Example 8

Analysis of human glioma tissue arrays. Tissue arrays containing 63 unique samples of human brain gliomas and normal cerebrum were stained with the S100A4 and S100A6 antibody using standard immunohistochemical techniques and a red fluorescent detection. The tissue was counterstained with DAPI to visualize the nuclei of the cells. In FIG. 16A shows a summary chart for S100A4+ cells in different grade gliomas and FIG. 16F for S100A6+. Representative images of normal cerebrum (FIG. 16B), well differentiated (FIG. 16C), poorly differentiated (FIG. 16D), and undifferentiated glioma tissue (FIG. 16E) are shown, which demonstrates that the most S100A4 and S100A6 positive cells can be identified in undifferentiated glioma tissue (FIG. 16E and FIG. 16F).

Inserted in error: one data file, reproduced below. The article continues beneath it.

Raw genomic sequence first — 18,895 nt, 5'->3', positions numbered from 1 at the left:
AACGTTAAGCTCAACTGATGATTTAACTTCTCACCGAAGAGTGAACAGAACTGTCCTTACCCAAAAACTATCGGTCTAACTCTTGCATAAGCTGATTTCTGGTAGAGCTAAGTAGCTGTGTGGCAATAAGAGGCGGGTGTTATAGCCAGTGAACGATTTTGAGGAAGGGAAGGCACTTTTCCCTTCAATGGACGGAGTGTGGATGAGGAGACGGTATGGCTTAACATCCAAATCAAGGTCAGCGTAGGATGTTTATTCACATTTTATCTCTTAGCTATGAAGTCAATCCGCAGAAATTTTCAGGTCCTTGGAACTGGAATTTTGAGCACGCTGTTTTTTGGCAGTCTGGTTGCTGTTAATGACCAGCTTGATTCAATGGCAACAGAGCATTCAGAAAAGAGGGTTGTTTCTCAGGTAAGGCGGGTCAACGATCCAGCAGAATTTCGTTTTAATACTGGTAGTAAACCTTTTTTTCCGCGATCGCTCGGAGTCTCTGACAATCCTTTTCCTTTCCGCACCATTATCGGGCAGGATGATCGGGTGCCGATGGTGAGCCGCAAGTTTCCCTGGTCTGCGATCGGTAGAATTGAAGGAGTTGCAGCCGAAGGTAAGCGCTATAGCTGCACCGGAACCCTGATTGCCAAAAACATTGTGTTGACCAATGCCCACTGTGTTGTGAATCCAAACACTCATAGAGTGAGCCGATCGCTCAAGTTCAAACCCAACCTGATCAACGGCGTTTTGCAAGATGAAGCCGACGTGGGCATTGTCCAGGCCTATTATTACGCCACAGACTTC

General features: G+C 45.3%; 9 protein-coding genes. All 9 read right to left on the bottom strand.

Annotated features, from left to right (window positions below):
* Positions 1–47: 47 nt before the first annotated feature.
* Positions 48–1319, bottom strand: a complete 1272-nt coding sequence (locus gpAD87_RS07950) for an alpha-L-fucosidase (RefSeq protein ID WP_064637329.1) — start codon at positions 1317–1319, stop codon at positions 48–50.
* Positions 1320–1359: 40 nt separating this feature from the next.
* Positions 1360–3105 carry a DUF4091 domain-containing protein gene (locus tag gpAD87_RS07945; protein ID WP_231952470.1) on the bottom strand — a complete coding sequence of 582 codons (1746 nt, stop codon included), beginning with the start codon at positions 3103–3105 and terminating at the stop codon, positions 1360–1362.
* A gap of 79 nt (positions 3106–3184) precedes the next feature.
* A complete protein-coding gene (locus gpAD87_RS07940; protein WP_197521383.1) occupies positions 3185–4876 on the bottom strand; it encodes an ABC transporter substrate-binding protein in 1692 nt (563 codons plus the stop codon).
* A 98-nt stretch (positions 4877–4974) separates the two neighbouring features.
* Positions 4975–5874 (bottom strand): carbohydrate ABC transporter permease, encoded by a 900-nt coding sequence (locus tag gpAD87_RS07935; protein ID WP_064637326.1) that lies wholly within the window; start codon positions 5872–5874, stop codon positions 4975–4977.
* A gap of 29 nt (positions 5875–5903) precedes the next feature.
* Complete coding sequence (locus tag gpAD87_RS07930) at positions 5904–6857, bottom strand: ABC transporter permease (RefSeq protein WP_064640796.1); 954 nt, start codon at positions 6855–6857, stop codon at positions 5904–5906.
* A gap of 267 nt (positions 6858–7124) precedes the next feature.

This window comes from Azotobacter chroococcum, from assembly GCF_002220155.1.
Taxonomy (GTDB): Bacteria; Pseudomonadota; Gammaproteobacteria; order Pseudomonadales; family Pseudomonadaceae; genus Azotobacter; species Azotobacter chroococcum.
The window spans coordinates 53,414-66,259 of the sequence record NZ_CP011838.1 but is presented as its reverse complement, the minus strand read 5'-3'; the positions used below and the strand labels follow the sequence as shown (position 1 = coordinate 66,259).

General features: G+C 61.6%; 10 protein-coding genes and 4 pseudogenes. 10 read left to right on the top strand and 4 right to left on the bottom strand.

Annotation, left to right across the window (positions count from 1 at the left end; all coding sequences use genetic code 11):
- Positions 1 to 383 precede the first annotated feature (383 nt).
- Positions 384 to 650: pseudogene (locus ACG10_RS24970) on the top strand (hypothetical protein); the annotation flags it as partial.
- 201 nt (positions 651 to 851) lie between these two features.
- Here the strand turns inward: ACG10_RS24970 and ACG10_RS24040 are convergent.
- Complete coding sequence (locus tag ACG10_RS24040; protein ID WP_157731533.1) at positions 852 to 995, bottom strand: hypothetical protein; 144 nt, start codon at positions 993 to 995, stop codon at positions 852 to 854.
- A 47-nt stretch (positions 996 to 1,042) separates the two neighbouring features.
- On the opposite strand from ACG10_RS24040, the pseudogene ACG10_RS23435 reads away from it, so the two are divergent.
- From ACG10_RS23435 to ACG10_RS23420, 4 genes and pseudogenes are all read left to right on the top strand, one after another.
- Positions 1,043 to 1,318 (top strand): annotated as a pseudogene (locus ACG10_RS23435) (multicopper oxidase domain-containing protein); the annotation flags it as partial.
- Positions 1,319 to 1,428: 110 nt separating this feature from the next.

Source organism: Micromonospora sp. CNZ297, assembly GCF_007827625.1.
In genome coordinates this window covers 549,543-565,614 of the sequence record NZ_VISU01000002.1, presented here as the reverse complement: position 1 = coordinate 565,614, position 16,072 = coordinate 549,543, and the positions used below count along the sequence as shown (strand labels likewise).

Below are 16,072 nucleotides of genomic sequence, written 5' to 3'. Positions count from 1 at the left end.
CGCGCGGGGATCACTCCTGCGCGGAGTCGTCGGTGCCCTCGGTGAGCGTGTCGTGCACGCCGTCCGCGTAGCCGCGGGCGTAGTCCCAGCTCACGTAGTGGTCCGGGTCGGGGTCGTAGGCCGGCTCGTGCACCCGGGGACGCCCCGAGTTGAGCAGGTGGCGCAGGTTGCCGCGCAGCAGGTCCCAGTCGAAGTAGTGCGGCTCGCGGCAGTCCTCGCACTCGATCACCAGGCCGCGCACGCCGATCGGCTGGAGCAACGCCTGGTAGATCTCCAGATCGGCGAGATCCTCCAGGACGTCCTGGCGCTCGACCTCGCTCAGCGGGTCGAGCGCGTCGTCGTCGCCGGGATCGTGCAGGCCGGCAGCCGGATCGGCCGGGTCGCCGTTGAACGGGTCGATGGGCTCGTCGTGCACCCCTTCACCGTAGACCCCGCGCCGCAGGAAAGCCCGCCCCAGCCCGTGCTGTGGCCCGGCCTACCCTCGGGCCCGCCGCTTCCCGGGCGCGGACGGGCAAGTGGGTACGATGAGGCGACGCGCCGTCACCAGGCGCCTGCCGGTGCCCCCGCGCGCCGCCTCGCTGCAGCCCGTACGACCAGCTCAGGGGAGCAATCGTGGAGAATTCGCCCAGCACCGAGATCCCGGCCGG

TABLE 6
Ingenuity networks generated by 345 genes over-expressed in cancer SP
(using q-value 0.05 and 1.5 log2 fold change) (A) and by 193 genes under-expressed in cancer
SP (using q-value 0.05 and 1.5 log2 fold change) (B). Genes in bold are on our gene list.
Network
id Genes # genes Top functions
A. Table 6A.
1 ACSL1, ADAMTS5, AGC1, ASPN, CAV1, 32 Cellular Assembly
CCND3, CDKN1A, COL11A1, COL11A2, and Organization,
COL2A1, CTF1, FBXO7, FXYD1, GJB2, GNAO1, Cellular Function
HOXA10, IAPP, MMP17, NKX2-2, P53CP, and Maintenance,
PDGFRA, PPFIBP1, RECK, S100A1, S100A4, Connective Tissue
S100A6, S100B, SNAI2, SREBF1, STAT5A, TFPI, Development and
TIMP2, TIMP3, TUBB3, UCP2 Function
2 ABLIM3, ACLY, ARFGAP3, CAV1, CCND3, 20 Cancer, Cellular
CD2, CDKN1A, CDKN2A, CXCL14, DECR1, Growth and
EHD3, FGF2, FGFR3, GPNMB, GRIA1, GRIA3, Proliferation,
HLA-A, HMGB2, IFNG, ITGB3, KCNK1, Cardiovascular
KIAA1276, MDM2 (includes EG: 246362), MLANA, System
NFYB, PCSK2, PDGFRA, RAB3C, SILV, SLIT3, Development and